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American Pie: What Do You Think? - Surveys And Ratings

John Merchant has had his fill of survey requests to rate goods and services.,

As my readers will know, I’m often puzzled by certain aspects of contemporary life. Being of a questioning nature, eventually I usually find an explanation that satisfies at least my own sense of rationality. The current onslaught of survey requests and invitations to rate something or other, however, has me beat.

My Internet and Cable TV Provider takes the biscuit. Seconds after putting the phone down after making a call to resolve some problem, large or small, the phone rings and I’m asked a score of irrelevant, automated questions about “My Experience.” Since it’s often impossible to speak to a human being at this company, the task of responding appropriately is made much more difficult.

The other day I had called because I was unable to access some of my TV channels. Three times I was walked through their automated trouble shooting menu, and when that failed to resolve the problem, the female HAL (See 2001 Odyssey) said I would be transferred to a customer service technician. Three times the line went dead, and three times I received the survey call seconds later.

The survey questions included such queries as “Was the problem solved to your satisfaction?” Since the survey is automated, and all you are allowed to do is rate each question by pressing buttons on your phone, it’s kinda hard to express all the anger and frustration you feel, and I have yet to find on my phone pad the expletives I want to use.

One such experience is bad enough, but when it’s repeated three times in an hour, you’re in heart attack mode. To make matters worse, in the pauses during the call, you’re assailed by more, velvety, automated voices telling you how valuable you are as a customer and how the company is working hard to make you happy. They’ve got a long way to go.

When I take my car in for servicing, almost immediately the visit is followed by an email asking me to rate the experience. For each question I’m offered a selection of responses to click on: “Completely Unsatisfactory” at one end of the spectrum, and “Excellent” at the other. The questions are mundane: “Was the technician polite?” “Did he completely understand your needs?”

Well, this last time the technician was polite, on time, and seemed to understand my needs. The service was completed to my satisfaction, and my car was waxed and vacuumed, as is their policy. But clicking on “Excellent” hardly seemed appropriate to any of the questions, and none of the other ratings comfortably fit my feelings. How could being on time, or completing the service to my satisfaction be considered excellent? Isn’t that what they’re supposed to do?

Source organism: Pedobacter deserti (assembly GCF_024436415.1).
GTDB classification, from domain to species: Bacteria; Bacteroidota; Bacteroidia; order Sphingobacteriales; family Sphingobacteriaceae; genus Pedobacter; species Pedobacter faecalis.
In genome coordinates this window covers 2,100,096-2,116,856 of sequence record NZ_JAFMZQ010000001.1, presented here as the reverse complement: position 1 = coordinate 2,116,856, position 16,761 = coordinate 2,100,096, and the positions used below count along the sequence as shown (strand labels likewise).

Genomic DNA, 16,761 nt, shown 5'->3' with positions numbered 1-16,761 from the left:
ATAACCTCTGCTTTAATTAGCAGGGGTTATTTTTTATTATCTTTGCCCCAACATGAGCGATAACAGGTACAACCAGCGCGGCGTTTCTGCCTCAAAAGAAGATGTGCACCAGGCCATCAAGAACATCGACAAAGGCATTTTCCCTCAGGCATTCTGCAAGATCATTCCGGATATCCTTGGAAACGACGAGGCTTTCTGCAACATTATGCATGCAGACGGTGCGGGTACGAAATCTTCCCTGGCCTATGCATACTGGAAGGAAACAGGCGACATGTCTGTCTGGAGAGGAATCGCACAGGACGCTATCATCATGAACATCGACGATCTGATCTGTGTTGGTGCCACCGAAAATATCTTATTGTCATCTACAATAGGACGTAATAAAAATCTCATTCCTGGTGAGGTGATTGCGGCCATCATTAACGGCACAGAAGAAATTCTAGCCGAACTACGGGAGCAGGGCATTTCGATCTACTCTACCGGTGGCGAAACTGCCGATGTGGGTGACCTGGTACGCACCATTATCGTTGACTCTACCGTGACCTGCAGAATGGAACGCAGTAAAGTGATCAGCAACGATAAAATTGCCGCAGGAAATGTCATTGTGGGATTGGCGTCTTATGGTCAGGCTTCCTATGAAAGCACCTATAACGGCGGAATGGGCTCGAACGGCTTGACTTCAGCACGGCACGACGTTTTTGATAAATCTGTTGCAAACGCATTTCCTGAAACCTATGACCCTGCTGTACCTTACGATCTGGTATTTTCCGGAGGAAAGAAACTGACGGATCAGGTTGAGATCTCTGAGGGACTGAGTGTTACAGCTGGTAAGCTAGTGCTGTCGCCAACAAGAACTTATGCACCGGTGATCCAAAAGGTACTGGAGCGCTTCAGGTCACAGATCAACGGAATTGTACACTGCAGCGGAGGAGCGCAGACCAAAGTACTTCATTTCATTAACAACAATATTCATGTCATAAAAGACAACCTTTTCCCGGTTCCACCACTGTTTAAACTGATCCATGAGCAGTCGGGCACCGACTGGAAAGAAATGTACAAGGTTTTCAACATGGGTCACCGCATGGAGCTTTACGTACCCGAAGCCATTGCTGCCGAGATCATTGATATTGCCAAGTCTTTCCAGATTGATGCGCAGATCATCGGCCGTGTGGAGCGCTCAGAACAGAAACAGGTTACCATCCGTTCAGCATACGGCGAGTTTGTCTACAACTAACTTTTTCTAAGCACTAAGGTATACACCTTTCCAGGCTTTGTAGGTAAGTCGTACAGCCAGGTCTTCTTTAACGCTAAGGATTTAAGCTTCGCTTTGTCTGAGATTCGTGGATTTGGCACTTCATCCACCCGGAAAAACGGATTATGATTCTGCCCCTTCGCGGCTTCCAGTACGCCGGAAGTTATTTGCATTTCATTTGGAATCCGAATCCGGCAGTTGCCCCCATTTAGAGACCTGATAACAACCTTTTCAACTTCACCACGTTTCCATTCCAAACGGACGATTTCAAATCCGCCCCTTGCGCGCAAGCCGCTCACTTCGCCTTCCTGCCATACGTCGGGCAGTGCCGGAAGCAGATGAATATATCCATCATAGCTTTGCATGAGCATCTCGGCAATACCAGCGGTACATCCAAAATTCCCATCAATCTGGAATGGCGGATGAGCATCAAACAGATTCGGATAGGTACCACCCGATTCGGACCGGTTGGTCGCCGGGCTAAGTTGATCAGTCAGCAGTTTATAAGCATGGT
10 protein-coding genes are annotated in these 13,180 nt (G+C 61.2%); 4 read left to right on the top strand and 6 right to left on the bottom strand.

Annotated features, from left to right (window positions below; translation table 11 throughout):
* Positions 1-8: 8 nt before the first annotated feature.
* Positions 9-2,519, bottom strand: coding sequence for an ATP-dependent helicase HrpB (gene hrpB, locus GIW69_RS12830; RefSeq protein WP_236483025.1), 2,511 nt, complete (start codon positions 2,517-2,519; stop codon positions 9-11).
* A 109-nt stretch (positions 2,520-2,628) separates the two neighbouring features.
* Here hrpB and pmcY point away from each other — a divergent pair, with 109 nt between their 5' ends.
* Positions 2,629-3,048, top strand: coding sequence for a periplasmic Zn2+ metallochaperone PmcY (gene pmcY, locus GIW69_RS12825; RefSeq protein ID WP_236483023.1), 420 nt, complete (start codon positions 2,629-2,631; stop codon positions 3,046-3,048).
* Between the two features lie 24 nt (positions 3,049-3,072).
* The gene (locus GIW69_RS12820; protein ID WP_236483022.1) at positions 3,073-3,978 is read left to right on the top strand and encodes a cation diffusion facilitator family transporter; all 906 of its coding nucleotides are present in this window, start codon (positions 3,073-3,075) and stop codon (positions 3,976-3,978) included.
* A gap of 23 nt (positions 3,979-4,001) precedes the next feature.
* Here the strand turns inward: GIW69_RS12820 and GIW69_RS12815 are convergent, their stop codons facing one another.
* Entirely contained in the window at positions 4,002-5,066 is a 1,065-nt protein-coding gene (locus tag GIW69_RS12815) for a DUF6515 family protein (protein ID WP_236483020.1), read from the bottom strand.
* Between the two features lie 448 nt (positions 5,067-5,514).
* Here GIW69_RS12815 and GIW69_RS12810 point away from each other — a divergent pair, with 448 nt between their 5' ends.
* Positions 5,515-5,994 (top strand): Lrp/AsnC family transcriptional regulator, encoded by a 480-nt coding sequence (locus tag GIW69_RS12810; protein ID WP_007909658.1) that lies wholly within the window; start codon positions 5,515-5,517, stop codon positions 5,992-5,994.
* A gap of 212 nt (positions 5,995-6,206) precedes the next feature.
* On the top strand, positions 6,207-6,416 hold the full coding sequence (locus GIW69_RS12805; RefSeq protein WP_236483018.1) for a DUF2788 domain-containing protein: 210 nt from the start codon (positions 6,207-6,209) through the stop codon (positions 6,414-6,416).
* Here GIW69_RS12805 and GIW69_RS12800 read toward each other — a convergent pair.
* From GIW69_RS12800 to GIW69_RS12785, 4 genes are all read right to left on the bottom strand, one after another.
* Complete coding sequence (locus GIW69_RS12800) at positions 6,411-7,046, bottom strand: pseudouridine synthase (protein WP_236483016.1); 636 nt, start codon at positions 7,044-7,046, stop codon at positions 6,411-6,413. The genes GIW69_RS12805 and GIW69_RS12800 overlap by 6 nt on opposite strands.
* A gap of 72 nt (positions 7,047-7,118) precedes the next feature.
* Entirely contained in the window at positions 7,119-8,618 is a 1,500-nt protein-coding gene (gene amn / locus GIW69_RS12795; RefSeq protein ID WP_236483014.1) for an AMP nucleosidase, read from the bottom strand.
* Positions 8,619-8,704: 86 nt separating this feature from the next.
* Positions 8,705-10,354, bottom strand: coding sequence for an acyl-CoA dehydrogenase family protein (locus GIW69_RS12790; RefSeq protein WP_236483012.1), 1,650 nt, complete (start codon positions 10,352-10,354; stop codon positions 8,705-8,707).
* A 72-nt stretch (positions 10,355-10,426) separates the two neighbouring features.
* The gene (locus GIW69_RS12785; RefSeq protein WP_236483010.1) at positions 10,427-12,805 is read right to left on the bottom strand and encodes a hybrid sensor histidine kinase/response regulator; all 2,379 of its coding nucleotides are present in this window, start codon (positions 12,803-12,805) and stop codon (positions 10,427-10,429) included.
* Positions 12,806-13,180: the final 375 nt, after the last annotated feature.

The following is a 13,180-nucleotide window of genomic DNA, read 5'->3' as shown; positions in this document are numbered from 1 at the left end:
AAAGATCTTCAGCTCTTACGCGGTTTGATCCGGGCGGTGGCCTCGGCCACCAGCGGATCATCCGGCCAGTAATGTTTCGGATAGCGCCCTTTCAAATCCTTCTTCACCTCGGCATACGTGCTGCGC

There was a category “Average” which seemed closer, but the average of what – all my experiences with this company, or with every company that has serviced all my cars? Trying to be fair was making my brain hurt. My antipathy towards such questionnaires is only increased by the knowledge that they come, not from the car company, but from some survey sub-contractor.

Surveys are one thing, but Product Ratings are a whole other world to wonder at. Recently, before buying anything of significant cost I have been checking buyers’ ratings, and then wondering why. What do you make of 10 devastating ratings and one glowing one for the same product? The commentators aren’t mincing their words either.

“This product should never have left the factory!” “This manufacturer clearly has problems!” etc, etc. Then, “Great product! Does everything they claim and more. A breeze to install and operate.” Is this guy living in the same world as the others?

If one’s faith in the reviewer’s critical thinking ability could be any more shaken, the abysmal illiteracy that characterizes many of the reviewers will do the trick. Here they are, purchasing technologically complex equipment, and hardly able to string a phrase together properly, let alone a paragraph; or to spell a simple word correctly.

At the end of the day, I guess I’m puzzled as to why the manufacturers feel that ratings and surveys are necessary. Some manufacturers offer fairly significant incentives to complete them, though I have yet to hear of anyone actually receiving a reward.

Rubbing salt into the wound, some offer big money prizes for completing the survey that are hard to ignore. But then you find that the survey is just the beginning, with several other surveys piggy backed on to it. I have yet to have enough time and patience to reach the pot of gold at the end of the rainbow, if indeed there is one.

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